Good Grief

I remember waking up to problems bigger than myself. I remember things feeling so hard to change but, nonetheless, believing they could. And I thought, as I was taught, that my duty was to help create that change. I felt frequent anger at who I perceived to be the cause of destruction and injustice and I felt constant disappointment in myself for not succeeding in stopping them, for not being bolder in my efforts.

Tired of the increasing pressure guilt exerted on my psyche, I looked for an escape, a safety valve, and found some smart-ish folks who could effectively justify the feel-good belief that everything was going to be fine. No matter what: Humans are smart enough, evolved enough, to adapt to anything. To solve anything.

Then last week happened. I was blindsided by a deluge of data and forecasts that seemed to say, “Wow. Your worst fears are completely and totally true.” I’ve been studying environmental science for eight years. I’ve been shielding my heart from some indisputable facts for almost the same amount of time. For example: In a single day, about 200,000 people are added to the planet, people we don’t have enough food or clean water for, and also in a day, about 200 nonhuman species go extinct due to the activities of industrial society.

As of this week, I’ve also accepted that it’s too late to limit the world to 2 degrees of global warming. And beyond 2 degrees of warming, multiple reinforcing feedback mechanisms are triggered, like the release of vast stores of methane from thawing permafrost. This nonlinear nature of climate change is what makes it so dangerous and also what eludes the average voter. But the average voter doesn’t have as much power as we once thought anyway since—and it’s now official knowledge—we live in an oligarchy.

Do you know how many people would, after reading that last paragraph, abandon this essay for something that felt better?

Our collective ego seems to have as much interest in denying the possible collapse of civilization as our individual ego has in denying death.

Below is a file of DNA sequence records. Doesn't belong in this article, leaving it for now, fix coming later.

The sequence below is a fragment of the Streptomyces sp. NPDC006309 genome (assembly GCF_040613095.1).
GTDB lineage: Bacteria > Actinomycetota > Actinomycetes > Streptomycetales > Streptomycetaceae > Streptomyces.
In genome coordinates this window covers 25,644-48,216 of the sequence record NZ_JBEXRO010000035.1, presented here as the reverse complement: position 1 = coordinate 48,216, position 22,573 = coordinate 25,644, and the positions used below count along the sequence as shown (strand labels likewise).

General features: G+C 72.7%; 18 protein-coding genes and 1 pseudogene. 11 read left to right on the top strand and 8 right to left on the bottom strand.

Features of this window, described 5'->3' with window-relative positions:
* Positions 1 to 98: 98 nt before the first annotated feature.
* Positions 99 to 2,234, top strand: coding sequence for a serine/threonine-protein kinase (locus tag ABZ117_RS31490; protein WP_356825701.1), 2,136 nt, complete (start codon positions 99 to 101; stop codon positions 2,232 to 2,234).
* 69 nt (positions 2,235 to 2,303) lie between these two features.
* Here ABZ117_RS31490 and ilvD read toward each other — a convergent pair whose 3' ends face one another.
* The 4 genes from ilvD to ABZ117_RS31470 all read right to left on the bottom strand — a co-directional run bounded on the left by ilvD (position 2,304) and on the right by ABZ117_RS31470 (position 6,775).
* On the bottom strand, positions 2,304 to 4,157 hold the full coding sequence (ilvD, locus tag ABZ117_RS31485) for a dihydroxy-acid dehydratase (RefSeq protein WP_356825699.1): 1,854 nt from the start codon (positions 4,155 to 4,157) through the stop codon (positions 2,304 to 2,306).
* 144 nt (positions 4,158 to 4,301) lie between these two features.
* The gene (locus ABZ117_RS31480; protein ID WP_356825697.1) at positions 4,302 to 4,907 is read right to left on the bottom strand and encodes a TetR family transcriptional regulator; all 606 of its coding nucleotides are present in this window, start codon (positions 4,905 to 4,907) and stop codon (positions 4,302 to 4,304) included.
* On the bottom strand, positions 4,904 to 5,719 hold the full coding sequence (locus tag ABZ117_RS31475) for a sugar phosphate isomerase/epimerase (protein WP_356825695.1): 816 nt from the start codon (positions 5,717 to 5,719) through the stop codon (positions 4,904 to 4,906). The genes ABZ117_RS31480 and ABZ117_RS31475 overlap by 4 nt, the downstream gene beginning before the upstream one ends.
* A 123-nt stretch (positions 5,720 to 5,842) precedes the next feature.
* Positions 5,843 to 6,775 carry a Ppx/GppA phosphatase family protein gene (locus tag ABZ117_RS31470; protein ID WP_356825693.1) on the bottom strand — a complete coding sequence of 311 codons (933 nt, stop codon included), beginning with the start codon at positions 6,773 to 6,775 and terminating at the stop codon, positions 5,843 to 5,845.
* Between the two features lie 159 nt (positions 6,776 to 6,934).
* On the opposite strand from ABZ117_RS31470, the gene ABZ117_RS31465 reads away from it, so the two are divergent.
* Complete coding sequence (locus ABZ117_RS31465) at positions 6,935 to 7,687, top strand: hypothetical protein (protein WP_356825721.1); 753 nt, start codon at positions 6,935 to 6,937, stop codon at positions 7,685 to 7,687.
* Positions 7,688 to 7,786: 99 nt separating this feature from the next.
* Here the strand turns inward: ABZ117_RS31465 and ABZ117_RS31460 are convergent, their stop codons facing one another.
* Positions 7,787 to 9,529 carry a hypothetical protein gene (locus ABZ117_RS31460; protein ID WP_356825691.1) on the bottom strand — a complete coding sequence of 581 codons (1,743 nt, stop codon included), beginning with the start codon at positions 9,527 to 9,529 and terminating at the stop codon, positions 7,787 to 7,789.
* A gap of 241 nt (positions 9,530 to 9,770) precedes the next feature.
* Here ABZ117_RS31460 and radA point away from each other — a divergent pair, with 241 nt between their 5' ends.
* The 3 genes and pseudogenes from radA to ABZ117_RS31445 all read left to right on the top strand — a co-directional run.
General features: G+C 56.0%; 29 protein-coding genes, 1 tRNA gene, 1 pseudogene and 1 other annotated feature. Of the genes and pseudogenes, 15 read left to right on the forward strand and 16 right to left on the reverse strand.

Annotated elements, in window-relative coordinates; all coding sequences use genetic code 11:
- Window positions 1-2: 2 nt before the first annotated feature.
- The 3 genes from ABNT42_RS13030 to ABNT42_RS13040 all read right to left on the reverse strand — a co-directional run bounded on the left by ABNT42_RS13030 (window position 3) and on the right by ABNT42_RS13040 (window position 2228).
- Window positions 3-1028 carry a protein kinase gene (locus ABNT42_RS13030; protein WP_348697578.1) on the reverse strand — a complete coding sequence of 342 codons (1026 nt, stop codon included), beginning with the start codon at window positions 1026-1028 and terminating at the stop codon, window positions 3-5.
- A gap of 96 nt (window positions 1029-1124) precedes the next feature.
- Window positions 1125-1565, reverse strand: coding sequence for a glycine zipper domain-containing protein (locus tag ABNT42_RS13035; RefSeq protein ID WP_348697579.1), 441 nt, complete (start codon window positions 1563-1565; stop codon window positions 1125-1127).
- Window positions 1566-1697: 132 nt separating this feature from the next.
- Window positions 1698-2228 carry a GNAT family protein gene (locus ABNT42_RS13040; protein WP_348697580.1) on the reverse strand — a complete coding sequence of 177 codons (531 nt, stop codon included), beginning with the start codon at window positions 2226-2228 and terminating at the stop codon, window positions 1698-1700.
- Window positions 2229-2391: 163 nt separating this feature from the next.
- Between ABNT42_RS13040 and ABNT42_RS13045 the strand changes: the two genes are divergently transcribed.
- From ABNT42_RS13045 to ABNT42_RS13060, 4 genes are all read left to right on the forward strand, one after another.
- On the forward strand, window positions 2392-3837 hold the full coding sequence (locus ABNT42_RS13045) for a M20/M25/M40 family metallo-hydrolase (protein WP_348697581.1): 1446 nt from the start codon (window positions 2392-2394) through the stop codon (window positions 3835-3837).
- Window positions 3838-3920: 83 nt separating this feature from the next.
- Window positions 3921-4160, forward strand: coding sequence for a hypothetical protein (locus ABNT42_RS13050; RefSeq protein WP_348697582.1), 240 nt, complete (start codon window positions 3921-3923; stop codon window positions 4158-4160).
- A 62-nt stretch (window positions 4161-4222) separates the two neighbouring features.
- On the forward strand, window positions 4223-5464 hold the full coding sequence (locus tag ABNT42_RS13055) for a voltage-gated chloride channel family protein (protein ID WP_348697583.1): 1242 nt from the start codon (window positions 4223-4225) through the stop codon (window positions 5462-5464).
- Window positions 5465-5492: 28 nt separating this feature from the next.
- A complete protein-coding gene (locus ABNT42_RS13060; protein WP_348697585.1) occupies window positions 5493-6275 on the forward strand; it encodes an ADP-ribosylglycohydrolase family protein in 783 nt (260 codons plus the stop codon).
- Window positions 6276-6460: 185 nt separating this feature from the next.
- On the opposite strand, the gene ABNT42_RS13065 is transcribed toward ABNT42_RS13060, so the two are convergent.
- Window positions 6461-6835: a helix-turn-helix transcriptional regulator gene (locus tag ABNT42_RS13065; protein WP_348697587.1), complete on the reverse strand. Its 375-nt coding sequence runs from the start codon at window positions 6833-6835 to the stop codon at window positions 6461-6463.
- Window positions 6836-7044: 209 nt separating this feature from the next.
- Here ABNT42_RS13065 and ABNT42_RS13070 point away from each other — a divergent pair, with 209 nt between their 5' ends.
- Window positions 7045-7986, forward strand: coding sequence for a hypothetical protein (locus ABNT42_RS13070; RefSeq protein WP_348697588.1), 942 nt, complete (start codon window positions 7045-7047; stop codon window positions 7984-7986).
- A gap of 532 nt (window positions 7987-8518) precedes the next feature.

But yesterday I let myself sink deeply, for perhaps the very first time, into the implications of these facts. I acknowledged that I felt powerless to change them. I acknowledged my devastating sense of their inevitability. And I allowed the reality of a mass nonhuman extinction event, along with the possibility of a near-term human extinction event, to enter my brain and my heart. There was an acceptance rather than resistance to the data, and a distinct sense that we’re all in hospice now.

I woke up today with sweet gratitude for the preciousness of each moment on this living planet. I threw myself into work in a genuinely compassionate way. I re-aimed myself at priorities, tended the garden, called Grandma, and sat in a still state of curious repose I haven’t experienced since Georgia. I loved unconditionally and even planted a fig tree.

Why does it take a tragedy to bring out the best in me?

Even if the data and forecasts are incorrect, even if our finite planet can support infinite growth with no adverse consequences, I doubt you can convince me there is a better way to live.

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This entry was posted in Personal Experiences by Ryan Shelton. Bookmark the permalink.

About Ryan Shelton

While I'm currently married to a beautiful woman while teaching physics at Padua Academy, these descriptors fail to capture the totality of my adventurous life. I have hiked over 1700 miles, traveled to 5 continents, managed a bakery, started a meditation center, counseled troubled teens, attended Duke, UNC, and Harvard, protected forests as a wildland firefighter, volunteered thousands of hours with Americorps, rafted the Grand Canyon, SCUBA dived on the Great Barrier Reef, and continues to find new adventures. I hope my writing encourages you to pursue your dreams and be the best version of yourself while supporting your communities to work together to solve the current challenges in our world.

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